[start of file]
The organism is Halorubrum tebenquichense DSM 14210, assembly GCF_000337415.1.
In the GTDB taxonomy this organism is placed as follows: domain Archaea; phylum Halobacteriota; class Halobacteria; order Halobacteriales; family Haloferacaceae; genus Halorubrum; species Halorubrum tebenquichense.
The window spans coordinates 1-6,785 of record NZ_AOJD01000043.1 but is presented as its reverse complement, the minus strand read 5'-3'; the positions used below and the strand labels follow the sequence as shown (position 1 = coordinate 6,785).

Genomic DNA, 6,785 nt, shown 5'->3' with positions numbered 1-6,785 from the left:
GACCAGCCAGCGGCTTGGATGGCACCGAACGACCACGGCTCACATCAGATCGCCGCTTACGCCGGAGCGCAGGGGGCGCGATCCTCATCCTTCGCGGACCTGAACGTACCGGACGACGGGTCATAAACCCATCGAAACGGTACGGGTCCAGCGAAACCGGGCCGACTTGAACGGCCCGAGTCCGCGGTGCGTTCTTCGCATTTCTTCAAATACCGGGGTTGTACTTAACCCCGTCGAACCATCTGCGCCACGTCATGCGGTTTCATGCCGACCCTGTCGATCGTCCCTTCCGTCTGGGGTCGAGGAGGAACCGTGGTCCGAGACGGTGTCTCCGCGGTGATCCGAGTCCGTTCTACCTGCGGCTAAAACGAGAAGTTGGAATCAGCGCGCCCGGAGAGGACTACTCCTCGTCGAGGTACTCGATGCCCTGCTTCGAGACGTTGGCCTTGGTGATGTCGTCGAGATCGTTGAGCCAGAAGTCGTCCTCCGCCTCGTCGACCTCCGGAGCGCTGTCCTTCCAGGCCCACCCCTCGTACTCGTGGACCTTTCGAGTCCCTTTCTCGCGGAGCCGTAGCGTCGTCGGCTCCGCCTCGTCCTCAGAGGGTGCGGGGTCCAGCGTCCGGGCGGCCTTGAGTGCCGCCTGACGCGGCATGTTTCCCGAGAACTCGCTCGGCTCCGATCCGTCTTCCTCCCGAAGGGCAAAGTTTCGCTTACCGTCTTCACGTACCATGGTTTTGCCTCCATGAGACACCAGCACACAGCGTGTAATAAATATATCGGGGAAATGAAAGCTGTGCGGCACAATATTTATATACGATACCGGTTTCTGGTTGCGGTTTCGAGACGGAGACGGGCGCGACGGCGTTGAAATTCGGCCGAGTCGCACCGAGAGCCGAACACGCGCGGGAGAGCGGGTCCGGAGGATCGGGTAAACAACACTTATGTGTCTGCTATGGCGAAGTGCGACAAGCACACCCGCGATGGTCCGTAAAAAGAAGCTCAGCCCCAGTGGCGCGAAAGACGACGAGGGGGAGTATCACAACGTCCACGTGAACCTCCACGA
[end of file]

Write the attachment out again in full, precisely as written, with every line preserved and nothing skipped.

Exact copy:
The organism is Halorubrum tebenquichense DSM 14210, assembly GCF_000337415.1.
In the GTDB taxonomy this organism is placed as follows: domain Archaea; phylum Halobacteriota; class Halobacteria; order Halobacteriales; family Haloferacaceae; genus Halorubrum; species Halorubrum tebenquichense.
The window spans coordinates 1-6,785 of record NZ_AOJD01000043.1 but is presented as its reverse complement, the minus strand read 5'-3'; the positions used below and the strand labels follow the sequence as shown (position 1 = coordinate 6,785).

Genomic DNA, 6,785 nt, shown 5'->3' with positions numbered 1-6,785 from the left:
GACCAGCCAGCGGCTTGGATGGCACCGAACGACCACGGCTCACATCAGATCGCCGCTTACGCCGGAGCGCAGGGGGCGCGATCCTCATCCTTCGCGGACCTGAACGTACCGGACGACGGGTCATAAACCCATCGAAACGGTACGGGTCCAGCGAAACCGGGCCGACTTGAACGGCCCGAGTCCGCGGTGCGTTCTTCGCATTTCTTCAAATACCGGGGTTGTACTTAACCCCGTCGAACCATCTGCGCCACGTCATGCGGTTTCATGCCGACCCTGTCGATCGTCCCTTCCGTCTGGGGTCGAGGAGGAACCGTGGTCCGAGACGGTGTCTCCGCGGTGATCCGAGTCCGTTCTACCTGCGGCTAAAACGAGAAGTTGGAATCAGCGCGCCCGGAGAGGACTACTCCTCGTCGAGGTACTCGATGCCCTGCTTCGAGACGTTGGCCTTGGTGATGTCGTCGAGATCGTTGAGCCAGAAGTCGTCCTCCGCCTCGTCGACCTCCGGAGCGCTGTCCTTCCAGGCCCACCCCTCGTACTCGTGGACCTTTCGAGTCCCTTTCTCGCGGAGCCGTAGCGTCGTCGGCTCCGCCTCGTCCTCAGAGGGTGCGGGGTCCAGCGTCCGGGCGGCCTTGAGTGCCGCCTGACGCGGCATGTTTCCCGAGAACTCGCTCGGCTCCGATCCGTCTTCCTCCCGAAGGGCAAAGTTTCGCTTACCGTCTTCACGTACCATGGTTTTGCCTCCATGAGACACCAGCACACAGCGTGTAATAAATATATCGGGGAAATGAAAGCTGTGCGGCACAATATTTATATACGATACCGGTTTCTGGTTGCGGTTTCGAGACGGAGACGGGCGCGACGGCGTTGAAATTCGGCCGAGTCGCACCGAGAGCCGAACACGCGCGGGAGAGCGGGTCCGGAGGATCGGGTAAACAACACTTATGTGTCTGCTATGGCGAAGTGCGACAAGCACACCCGCGATGGTCCGTAAAAAGAAGCTCAGCCCCAGTGGCGCGAAAGACGACGAGGGGGAGTATCACAACGTCCACGTGAACCTCCACGA